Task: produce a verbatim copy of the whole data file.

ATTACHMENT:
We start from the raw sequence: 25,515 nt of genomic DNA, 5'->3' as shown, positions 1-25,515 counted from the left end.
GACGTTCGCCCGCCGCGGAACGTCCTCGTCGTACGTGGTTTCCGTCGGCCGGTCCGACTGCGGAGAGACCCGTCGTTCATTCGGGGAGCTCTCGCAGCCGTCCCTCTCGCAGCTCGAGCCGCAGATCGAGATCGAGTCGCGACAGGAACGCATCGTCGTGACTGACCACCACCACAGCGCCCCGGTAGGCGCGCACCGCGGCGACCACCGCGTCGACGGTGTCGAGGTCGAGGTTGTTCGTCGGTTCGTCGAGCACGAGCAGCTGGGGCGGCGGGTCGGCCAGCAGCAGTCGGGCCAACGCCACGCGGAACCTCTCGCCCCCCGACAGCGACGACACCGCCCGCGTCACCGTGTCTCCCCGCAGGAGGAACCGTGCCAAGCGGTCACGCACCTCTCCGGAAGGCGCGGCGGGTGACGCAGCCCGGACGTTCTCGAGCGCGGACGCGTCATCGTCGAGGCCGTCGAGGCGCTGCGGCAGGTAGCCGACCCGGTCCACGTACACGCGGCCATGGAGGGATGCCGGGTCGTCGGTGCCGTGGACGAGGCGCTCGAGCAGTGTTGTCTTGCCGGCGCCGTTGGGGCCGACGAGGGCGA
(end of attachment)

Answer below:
We start from the raw sequence: 25,515 nt of genomic DNA, 5'->3' as shown, positions 1-25,515 counted from the left end.
GACGTTCGCCCGCCGCGGAACGTCCTCGTCGTACGTGGTTTCCGTCGGCCGGTCCGACTGCGGAGAGACCCGTCGTTCATTCGGGGAGCTCTCGCAGCCGTCCCTCTCGCAGCTCGAGCCGCAGATCGAGATCGAGTCGCGACAGGAACGCATCGTCGTGACTGACCACCACCACAGCGCCCCGGTAGGCGCGCACCGCGGCGACCACCGCGTCGACGGTGTCGAGGTCGAGGTTGTTCGTCGGTTCGTCGAGCACGAGCAGCTGGGGCGGCGGGTCGGCCAGCAGCAGTCGGGCCAACGCCACGCGGAACCTCTCGCCCCCCGACAGCGACGACACCGCCCGCGTCACCGTGTCTCCCCGCAGGAGGAACCGTGCCAAGCGGTCACGCACCTCTCCGGAAGGCGCGGCGGGTGACGCAGCCCGGACGTTCTCGAGCGCGGACGCGTCATCGTCGAGGCCGTCGAGGCGCTGCGGCAGGTAGCCGACCCGGTCCACGTACACGCGGCCATGGAGGGATGCCGGGTCGTCGGTGCCGTGGACGAGGCGCTCGAGCAGTGTTGTCTTGCCGGCGCCGTTGGGGCCGACGAGGGCGA